Health: Age 65+

Although the average life expectancy is 79 for females and 72 for males, older adulthood can easily extend 20 years or more beyond these figures. As older adults age, most report increasing health problems. Even so, only about 5 percent of adults over age 65 and 25 percent of those over age 85 live in nursing homes, foster care (where elderly people live with a family licensed by the state to care for aging adults), or other long‐term care facilities. With medical advances and continued improvements in health‐care delivery, the older population is expected to increase in its numbers and report better health. Estimates are that within the next 30 years, one out of every five Americans will be an older adult.

Although most older adults have at least one chronic health problem, such ailments need not pose limitations on activities well into the adults' 80s and beyond. The most common medical concerns during older adulthood are arthritis and rheumatism, cancer, cataracts of the eyes, dental problems, diabetes, hearing and vision problems, heart disease, hypertension, and orthopedic injuries. Because the elderly are at greater risk of losing their balance and falling, hip fractures and breakages are particularly common and dangerous in this age group.

Contracting colds and flus can have especially serious repercussions for the elderly. This is due, in part, to the reduced capacity of older adults' body organs and immune system to fight disease. Unfortunate, but not uncommon, is the following scenario: An elderly person falls at home and breaks a hip bone, undergoes successful hip‐replacement surgery, and then dies two weeks later from postoperative pneumonia or other infections because of reduced reserve capacity and inability to recover from infection.

Inadequate nutrition and the misuse of medication also may be implicated in older adults who suffer from poor health. By the time adults reach age 65, they need 20 percent fewer calories than they did in their youth, but they still need the same amount of nutrients. This may explain, in part, why so many older Americans are overweight but undernourished. Additionally, cooking becomes a hassle for many older adults, and they find it easier to eat fast food, junk food, or nothing at all. Furthermore, many elderly unintentionally overuse prescription medication or combine medications that, when used together, produce toxic effects. As the body ages and potentially becomes more sensitive to the effects of prescription medications, drug dosages should be carefully monitored and assessed by a physician. Many elderly who have been hospitalized in near‐death condition begin to recover as soon as their medications are reduced or stopped.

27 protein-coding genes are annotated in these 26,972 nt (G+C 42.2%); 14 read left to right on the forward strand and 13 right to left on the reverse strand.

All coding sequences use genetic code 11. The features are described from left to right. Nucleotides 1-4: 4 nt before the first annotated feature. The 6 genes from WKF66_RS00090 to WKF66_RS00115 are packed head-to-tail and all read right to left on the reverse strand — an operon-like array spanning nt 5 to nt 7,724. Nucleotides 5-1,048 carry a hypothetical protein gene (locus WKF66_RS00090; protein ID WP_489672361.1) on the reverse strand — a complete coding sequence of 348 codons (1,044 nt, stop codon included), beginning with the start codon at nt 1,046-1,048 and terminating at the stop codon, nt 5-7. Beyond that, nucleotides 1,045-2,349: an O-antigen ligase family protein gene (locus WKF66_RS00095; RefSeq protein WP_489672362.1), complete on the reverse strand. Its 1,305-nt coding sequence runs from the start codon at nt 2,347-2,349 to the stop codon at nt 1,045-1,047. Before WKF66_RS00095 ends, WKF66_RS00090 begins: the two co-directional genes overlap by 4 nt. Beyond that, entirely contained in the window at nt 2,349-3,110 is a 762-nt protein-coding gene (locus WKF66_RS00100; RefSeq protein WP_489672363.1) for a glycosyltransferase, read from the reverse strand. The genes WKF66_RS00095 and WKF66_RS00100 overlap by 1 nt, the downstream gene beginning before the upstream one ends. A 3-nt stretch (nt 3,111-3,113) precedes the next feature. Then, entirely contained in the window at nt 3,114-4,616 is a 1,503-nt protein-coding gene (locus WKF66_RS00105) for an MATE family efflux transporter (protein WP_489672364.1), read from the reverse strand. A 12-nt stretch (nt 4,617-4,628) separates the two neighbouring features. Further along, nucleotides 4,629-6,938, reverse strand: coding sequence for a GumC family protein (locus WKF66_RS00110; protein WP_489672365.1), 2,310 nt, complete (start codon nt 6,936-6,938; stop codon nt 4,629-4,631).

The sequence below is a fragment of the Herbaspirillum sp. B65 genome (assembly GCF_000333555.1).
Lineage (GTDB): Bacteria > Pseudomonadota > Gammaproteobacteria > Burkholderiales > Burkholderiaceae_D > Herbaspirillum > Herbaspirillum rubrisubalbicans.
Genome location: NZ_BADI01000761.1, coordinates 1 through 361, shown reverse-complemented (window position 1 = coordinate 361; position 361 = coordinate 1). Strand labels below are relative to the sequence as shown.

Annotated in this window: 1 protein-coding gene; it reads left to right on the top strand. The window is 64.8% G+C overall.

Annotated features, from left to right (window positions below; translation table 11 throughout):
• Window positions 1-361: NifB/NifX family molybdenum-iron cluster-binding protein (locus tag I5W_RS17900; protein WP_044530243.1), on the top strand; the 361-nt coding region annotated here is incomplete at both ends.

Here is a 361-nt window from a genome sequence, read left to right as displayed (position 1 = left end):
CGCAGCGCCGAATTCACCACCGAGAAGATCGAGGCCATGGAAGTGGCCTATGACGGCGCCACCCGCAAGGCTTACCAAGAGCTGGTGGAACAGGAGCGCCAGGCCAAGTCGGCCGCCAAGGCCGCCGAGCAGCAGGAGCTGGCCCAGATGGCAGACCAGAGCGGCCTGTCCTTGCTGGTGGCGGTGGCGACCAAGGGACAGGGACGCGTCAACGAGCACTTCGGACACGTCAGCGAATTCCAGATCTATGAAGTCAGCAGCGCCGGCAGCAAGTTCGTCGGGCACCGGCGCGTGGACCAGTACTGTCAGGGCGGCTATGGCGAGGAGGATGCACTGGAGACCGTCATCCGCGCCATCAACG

Life expectancy can be prolonged through exercise. Older adults who have kept active, remained fit, and eaten wholesome foods throughout their lives tend to fare better than those who have not. This should be a lesson to younger adults who have an opportunity to modify their health habits early in life.

Dementia and Alzheimer's disease

The mental, emotional, and behavioral problems typically encountered by older adults are depression, anxiety, and dementia (mental deterioration, also known as organic brain syndrome. Poor nutrition, inadequate sleep, metabolic problems, and strokes may cause dementia, which affects 4 percent of those over age 65. (Dementia due to strokes is sometimes termed multi‐infarct dementia.) Older adults with dementia experience forgetfulness, confusion, and personality changes. Many people use the term senility to refer to dementia, which is incorrect. Senility does not have a precise or actual medical meaning; it is an overused and nonspecific term, like the word neurosis.

Similar in symptoms to dementia is Alzheimer's disease, an irreversible degenerative brain disorder that can affect as many as 50 percent of older adults over age 85 and eventually results in death. Early symptoms of Alzheimer's disease include agitation, confusion, difficulty concentrating, loss of memory and orientation, and trouble speaking. Later symptoms include the inability to use or understand language, and total loss of control over bodily functions. Unfortunately, Alzheimer's is still a mystery to doctors and other scientists. In fact, the only certain diagnostic procedure for Alzheimer's disease is the analysis of autopsied brain tissue. The exact causes of Alzheimer's disease continue to elude researchers, although some suspect that genetics and malfunctions in enzyme activity may play a role.